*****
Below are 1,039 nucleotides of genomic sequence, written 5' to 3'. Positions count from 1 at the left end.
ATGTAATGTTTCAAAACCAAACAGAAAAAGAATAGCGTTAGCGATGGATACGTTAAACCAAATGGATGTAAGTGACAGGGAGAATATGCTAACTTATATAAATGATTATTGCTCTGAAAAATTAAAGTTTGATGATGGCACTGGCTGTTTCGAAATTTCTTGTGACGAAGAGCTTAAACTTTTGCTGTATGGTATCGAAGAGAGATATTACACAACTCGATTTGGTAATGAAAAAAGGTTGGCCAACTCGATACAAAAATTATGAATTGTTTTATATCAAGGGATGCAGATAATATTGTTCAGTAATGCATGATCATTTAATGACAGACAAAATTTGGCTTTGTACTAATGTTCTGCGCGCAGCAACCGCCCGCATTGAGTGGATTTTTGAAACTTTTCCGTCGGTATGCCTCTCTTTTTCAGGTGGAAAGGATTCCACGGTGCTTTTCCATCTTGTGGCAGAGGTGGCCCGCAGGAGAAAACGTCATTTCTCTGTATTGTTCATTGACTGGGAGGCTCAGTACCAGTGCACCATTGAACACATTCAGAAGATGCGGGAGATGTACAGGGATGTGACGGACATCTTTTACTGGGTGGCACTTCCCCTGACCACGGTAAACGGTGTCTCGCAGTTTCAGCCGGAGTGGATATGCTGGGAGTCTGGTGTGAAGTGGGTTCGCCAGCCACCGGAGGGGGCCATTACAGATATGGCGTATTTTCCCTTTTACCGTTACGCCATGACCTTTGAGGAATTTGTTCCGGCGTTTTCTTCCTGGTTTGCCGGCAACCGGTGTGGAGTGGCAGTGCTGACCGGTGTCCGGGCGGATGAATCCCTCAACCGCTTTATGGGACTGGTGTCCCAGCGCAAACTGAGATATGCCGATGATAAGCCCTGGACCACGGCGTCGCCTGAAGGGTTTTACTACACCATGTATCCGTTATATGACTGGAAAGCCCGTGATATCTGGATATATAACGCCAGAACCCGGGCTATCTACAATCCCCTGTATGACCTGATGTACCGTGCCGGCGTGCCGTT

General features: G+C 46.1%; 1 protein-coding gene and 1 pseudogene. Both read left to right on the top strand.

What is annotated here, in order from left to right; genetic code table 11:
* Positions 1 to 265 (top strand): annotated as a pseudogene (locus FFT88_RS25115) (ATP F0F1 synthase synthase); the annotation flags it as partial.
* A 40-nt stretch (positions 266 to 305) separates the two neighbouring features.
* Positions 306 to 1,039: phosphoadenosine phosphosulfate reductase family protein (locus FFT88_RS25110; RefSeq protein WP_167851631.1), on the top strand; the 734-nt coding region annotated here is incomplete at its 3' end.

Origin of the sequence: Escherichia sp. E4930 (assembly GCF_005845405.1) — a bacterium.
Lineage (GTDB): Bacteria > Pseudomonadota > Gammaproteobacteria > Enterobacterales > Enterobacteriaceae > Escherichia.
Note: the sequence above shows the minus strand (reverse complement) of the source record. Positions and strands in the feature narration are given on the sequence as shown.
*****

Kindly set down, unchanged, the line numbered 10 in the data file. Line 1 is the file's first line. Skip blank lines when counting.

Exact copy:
Note: the sequence above shows the minus strand (reverse complement) of the source record. Positions and strands in the feature narration are given on the sequence as shown.